As football players are the key elements of achieving success, most top tier clubs invest heavily to build intelligence on the best players to recruit. Clubs operate scouting networks on a global scale, utilising applications to gather and record statistical player data, and employ expert analysts to crunch those stats. All to determine which players they should target to improve their squad, when they should attempt to buy, and how much they should spend to achieve a maximum return on their investment.
Manchester City have a rocky relationship with UEFA

The top two rivals competing for success in the English Premier League in recent years have been Manchester City and Liverpool football clubs, with both clubs winning several major titles. At the end of 2011/12 season, it was a different story, Manchester City had won the Premier League title while Liverpool finished in 8th position, outside of lucrative Champions League qualification and 47 points behind City.  At the end of this season, Liverpool 'poached' two of Manchester City's scouting and recruitment leads, Dave Fallows and Barry Hunter, as their head of scouting and chief scout respectively.  14 months after these appointments were made, Liverpool pay Manchester City £1 million as part of a confidential settlement, after it was alleged City’s cloud-based scouting application, Opta's Scout7, had been accessed by Liverpool FC staff on hundreds of occasions.  Whether this breach was 'assisted' by Manchester City not removing ex-employee access to their Scout7 app, or involved the hacking of City's accounts remains undisclosed.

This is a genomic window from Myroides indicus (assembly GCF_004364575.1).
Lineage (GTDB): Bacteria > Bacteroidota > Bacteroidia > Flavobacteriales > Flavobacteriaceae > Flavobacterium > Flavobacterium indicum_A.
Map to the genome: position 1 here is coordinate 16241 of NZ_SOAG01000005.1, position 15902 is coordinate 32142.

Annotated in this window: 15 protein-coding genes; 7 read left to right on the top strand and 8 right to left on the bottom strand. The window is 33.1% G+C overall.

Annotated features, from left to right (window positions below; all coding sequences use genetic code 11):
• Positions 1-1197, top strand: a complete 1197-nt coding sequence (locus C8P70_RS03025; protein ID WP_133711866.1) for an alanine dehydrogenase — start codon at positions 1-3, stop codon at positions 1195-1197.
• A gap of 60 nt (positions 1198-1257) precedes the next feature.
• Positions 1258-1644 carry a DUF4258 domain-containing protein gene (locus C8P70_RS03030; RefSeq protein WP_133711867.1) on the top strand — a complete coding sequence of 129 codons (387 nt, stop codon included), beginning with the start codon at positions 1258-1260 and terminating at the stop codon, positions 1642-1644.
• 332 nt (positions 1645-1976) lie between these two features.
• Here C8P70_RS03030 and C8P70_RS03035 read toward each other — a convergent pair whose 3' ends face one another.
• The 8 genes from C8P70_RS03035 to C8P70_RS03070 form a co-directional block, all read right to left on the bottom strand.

Player Scouting App Scout7

The Premier League were not informed about this incident and the settlement until September 2019, when they launched an investigation, but confirmed on 7th February 2020 it would not be bringing any charges.  An FA spokesperson said: “The FA carefully considered the evidence received in this matter, including information provided by both clubs involved, and has decided not to progress the investigation. This is due to a number of factors including the age of the alleged concerns and the settlement agreed by the two clubs involved.  As per standard protocol, should the FA receive further information or evidence, the decision not to progress the investigation may be reviewed.” 

Since the hack there has been a major resurgence with Liverpool's success on the pitch, under their current manager Liverpool have spent £400 million on recruiting new players, creating arguably one of the strongest squads they have ever had. A squad which won the Champions League last season, while this season Liverpool stands to win the Premier League title for the first time in their history by some distance. The role of this alleged City hack in Liverpool's recent rise to the top can never be understood, a coincidence or not, most football pundits agree Liverpool's player recruitment in recent years has been first class.